Though I am a very avid reader (of both business and technology books) I had not planned on posting book reviews on this site. In this particular case, I feel compelled to make an exception and post my first book review.
I just finished “Art Of The Start” by Guy Kawasaki. I am not generally prone to gushing praise (for anything), but in this case, I need to make an exception.
If you are a startup founder and have time to read just one book this year, read “Art Of The Start”. If you have time to read just two books – read it twice.
How’s that for an endorsement?
If you have not yet read this book, run – don’t walk (unless you’re holding scissors) and go grab a copy somewhere. It is by far one of the most useful and practical books on how to improve your chances of succeeding at a startup I have ever read. In fact, I will make you this offer. Buy the book, read it. If you don’t think you got your money’s worth out of the thoughts and ideas in the book, email me and I’ll pay you the price of the book (via PayPal or some such means). This is as good of a guarantee as they come. Yes, I liked the book that much. Not because it is particularly erudite or deeply researched, but because it is useful. Guy somehow manages not to dodge the issues and state his opinions (most of which I happen to agree with).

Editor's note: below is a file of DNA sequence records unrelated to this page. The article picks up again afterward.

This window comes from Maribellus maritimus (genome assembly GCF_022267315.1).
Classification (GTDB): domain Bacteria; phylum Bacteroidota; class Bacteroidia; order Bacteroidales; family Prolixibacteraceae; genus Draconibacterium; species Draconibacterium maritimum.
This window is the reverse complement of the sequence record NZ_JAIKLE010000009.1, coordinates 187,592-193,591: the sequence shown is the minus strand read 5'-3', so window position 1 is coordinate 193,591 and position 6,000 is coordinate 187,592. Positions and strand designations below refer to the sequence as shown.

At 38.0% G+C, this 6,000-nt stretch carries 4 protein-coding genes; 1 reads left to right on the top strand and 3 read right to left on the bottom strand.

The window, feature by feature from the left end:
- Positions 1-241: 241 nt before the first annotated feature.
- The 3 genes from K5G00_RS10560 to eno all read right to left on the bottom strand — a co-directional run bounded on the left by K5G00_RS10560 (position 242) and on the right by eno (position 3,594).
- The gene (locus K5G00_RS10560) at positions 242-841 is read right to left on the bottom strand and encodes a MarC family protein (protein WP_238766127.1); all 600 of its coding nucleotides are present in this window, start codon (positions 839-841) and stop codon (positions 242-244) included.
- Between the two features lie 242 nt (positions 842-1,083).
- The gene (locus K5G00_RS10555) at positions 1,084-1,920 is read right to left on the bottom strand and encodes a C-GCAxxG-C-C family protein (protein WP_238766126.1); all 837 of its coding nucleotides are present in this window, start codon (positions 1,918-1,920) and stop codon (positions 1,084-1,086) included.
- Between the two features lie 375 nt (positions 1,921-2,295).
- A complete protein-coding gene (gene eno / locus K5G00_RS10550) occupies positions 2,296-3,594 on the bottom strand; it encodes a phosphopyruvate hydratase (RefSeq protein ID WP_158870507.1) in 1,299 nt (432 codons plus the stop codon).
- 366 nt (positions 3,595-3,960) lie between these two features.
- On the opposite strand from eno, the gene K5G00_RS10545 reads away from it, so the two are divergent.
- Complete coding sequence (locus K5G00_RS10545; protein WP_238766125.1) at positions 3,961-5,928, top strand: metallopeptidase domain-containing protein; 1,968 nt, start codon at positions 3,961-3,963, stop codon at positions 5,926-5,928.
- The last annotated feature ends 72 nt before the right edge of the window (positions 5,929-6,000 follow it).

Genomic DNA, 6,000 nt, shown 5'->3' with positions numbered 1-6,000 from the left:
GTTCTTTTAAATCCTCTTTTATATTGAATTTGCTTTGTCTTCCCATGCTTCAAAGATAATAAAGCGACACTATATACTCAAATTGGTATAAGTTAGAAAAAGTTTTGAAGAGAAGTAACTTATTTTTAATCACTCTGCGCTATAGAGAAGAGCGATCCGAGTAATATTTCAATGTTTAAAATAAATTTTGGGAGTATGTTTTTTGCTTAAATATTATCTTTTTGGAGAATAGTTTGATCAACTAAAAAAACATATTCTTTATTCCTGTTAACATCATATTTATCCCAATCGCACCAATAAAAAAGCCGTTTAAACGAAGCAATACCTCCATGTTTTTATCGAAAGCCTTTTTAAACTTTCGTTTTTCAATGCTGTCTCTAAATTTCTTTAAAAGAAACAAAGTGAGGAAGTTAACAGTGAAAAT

I’ll admit it’s a little humbling to read something like this as it greatly diminishes the value I can bring to startup founders through a blog like this. Guy covers so much territory and does it so well, its really hard to compete. The good news is I don’t have to. I’ll continue to share my insights and ideas focused specifically on software startups and if I end up repeating things that Guy has already said, I can comfort myself with the notion that by seeing the same concepts and insights twice, you’re likely to believe them a little bit more.
In future articles, I’ll take some of the key insights from the book that most resonated with me and expand on them here. Stay tuned…
Closing Note: I’ve never met Guy and as far as I know, we have no “connections” (no common investments, don’t sit on any common boards, etc.). So, I have absolutely nothing to gain by the above endorsement other than the warm glow one gets from sharing a good thing.